There are sounds we will remember forever. For me, it's the first note I heard after nine hours of tuning. It wasn't stable, balanced, or clear, but it was there! Not just a note, but a kind of voice that was going to teach me something about the nature of steel and how it responds.

'No pain, no gain.' When Arnold Schwarzenegger said those famous words, he probably did not think of handpans. Still, the quote would fit perfectly! Wounds and all kinds of minor injuries are a part of the creation process, and—as you can see, I've been there.

"Craftsmanship is resistance. It is resistance against the cheap, the easy, the disposable. It is resistance against the throwaway culture around us." - James Krenov

Between the first and second round of tuning the handpan, I focused on the delicate process of preparing the bottom shell: cleaning and annealing. By heating the metal, you alleviate the tensions caused by hammering. I still get butterflies in my belly when I reach this stage of the construction process. The metal 'chooses' its final color by itself. So, it's always exciting to see what the ultimate result will be, and it often looks like a gateway to another galaxy, as you can see in the photo.

It took me two weeks to complete the first round of the tuning process. After preparing the bottom shell, I began the second tuning round, a week of hammering with a rubber mallet. Then, I could finally glue both shells together and start the final tuning. To my surprise, this tuning only took one day! My very first handpan became a reality. It was far from perfect, but it was alive. In the end, I gave this handpan to a very kind person: the workshop's janitor. Every morning, he would come around three o'clock to check if I was still alive :-)'

2016–2018:  Crafting the 2nd generation handpans

Location: Slovakia, workshop

'Usually, while making your first handpan, you learn that there's a lot of room for improvement. You'll likely also experience how addictive the craft can be and how it feels when your mind is in full gear. That's why optimization became the key word during the second phase.

I had to develop a more precise semi-circular metal shape to create a semi-finished product. So, I had to build my own mold again. I also crafted a set of oval-shaped templates to create more precise tone fields. I gave these pieces rounded edges to prevent them from damaging the metal sheet. Every detail counted. For instance, a piece of wooden tool I used to shape the tone fields was replaced with a plastic one. Plastic wears less and made it easier to create more precise tone fields. Small tricks helped tremendously, like equipping the machine-cut templates with magnets so that I could easily keep them in place."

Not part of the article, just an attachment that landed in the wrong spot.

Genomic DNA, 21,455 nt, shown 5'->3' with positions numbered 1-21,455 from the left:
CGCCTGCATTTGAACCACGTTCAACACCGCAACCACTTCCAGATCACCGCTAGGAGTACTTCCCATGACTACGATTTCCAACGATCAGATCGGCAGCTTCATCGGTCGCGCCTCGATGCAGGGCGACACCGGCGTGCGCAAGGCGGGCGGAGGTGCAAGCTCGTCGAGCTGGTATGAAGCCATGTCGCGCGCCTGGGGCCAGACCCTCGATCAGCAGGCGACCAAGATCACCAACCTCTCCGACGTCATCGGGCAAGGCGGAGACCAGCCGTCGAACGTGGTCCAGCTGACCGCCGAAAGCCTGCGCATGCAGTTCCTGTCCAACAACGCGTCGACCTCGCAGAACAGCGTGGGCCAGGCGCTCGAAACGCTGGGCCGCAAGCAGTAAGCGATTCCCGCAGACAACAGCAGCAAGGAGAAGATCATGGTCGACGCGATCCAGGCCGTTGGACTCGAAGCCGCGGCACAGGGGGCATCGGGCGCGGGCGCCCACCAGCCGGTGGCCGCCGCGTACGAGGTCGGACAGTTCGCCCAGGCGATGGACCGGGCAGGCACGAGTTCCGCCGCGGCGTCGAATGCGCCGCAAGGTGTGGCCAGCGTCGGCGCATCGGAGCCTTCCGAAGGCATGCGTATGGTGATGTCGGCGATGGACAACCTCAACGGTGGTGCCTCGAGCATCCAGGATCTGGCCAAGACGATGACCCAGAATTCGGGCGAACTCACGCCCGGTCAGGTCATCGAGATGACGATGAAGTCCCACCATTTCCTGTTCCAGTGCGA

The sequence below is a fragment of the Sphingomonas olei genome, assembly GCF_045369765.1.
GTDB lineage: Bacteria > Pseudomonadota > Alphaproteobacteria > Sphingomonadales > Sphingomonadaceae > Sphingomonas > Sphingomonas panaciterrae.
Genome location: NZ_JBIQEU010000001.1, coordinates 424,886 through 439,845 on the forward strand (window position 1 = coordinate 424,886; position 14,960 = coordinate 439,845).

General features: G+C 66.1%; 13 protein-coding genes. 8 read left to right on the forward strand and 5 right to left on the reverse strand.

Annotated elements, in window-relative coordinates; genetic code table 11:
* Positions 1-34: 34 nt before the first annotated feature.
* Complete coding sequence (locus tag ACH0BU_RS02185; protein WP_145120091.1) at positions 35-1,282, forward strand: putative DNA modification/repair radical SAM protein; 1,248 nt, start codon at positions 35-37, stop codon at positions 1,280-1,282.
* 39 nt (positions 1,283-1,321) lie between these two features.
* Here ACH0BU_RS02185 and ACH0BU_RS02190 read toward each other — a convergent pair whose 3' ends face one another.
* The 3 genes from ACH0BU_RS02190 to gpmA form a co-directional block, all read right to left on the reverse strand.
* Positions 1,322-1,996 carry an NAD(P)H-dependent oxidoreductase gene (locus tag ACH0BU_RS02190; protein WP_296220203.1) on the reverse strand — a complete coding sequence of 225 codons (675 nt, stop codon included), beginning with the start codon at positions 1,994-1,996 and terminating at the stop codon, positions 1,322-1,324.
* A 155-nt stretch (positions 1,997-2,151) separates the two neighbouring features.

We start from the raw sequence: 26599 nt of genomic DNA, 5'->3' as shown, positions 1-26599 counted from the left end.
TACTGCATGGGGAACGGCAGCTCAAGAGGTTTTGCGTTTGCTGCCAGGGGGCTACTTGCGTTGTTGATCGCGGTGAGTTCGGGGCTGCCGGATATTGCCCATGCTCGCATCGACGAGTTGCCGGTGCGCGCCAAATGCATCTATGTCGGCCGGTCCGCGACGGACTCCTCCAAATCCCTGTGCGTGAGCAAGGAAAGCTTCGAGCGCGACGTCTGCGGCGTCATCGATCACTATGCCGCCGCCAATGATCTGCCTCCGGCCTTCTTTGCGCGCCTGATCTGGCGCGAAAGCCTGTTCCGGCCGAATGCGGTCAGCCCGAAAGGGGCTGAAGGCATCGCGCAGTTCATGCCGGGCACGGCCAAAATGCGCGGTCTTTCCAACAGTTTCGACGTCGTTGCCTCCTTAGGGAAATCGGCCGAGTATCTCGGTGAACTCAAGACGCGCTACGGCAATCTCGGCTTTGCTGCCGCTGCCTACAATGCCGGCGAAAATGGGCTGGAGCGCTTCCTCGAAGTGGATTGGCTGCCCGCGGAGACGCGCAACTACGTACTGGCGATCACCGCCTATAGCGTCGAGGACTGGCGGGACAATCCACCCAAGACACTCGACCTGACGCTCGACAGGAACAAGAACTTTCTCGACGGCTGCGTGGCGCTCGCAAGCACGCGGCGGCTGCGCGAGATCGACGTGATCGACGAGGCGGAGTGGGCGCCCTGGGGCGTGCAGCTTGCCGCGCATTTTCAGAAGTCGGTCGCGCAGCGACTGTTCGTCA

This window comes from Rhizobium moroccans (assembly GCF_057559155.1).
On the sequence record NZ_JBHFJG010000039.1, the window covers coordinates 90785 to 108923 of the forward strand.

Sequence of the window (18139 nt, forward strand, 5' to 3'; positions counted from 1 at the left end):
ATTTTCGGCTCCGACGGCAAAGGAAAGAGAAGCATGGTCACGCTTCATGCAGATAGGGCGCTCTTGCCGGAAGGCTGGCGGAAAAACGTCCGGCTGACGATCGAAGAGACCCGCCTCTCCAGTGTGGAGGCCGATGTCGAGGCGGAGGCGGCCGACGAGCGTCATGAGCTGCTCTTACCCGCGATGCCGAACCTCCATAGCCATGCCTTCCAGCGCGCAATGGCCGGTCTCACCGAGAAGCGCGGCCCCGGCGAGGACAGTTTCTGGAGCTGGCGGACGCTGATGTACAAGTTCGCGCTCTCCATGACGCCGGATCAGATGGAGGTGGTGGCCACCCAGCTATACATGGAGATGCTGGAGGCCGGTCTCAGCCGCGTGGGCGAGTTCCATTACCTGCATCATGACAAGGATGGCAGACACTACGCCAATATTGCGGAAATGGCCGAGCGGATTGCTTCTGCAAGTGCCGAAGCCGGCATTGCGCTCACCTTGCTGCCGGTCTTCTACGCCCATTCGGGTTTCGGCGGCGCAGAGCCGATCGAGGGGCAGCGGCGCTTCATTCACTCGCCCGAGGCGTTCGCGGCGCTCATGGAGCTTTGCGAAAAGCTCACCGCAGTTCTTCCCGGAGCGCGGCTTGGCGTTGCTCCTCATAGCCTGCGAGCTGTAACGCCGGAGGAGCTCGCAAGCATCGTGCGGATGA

"Form follows function— that is a misunderstanding. Form and function should be one, joined in a spiritual union." - Frank Lloyd Wright

Nitriding (the hardening of metal) is crucial to manufacture a handpan. It affects the final sound and corrosion resistance of the instrument. If I would like my handpans to have a specific sound, which is exactly what I wanted, it was necessary to devise my own nitrocarburizing process. This process should allow me to give the instrument a unique tonal quality. But first, I needed a holder to secure the plates in the nitriding oven.

 All the above-mentioned changes made my work more precise and a bit faster. However, it wasn't mass production but an ongoing process of craftsmanship that kept evolving. The handpans of this second generation were stable and also looked better. They could be engraved with beautiful symbols, entirely according to the preferences of their future owners.


Manufacturing a handpan is much easier nowadays; you can order all the necessary tools online and get started. I won't say whether this is good or bad, it comes in a natural way. But personally, I'm incredibly grateful that this option wasn't available in 2016, and I had to figure everything out on my own. It helped me to fully understand the instrument, become a meticulous perfectionist and be passionate about the craft. Ultimately, it gave me the courage to create the third generation of handpans.

2019-2021: Crafting 3rd generation handpans: Chaya®brand is born

Location: Slovakia, Croatia, & Netherlands

Henk-Jan is a percussionist and owner of a handpan shop. In 2013, he heard the sound of a handpan for the first time and, just like Rastislav, instantly fell in love with it. He bought one for himself and started a handpan store. In 2019, he had an appointment in Slovakia to potentially purchase some handpans. Rastislav was asked by the seller to be present to act as an interpreter. At the end of the meeting, Henk-Jan noticed a beautiful handpan in a corner. Not only did he think that the handpan was exceptionally beautiful, but he also loved the sublime sound of it. This handpan had been crafted by Rastislav when he was still an apprentice builder. And so began a close friendship that gave birth to the Chaya® handpan.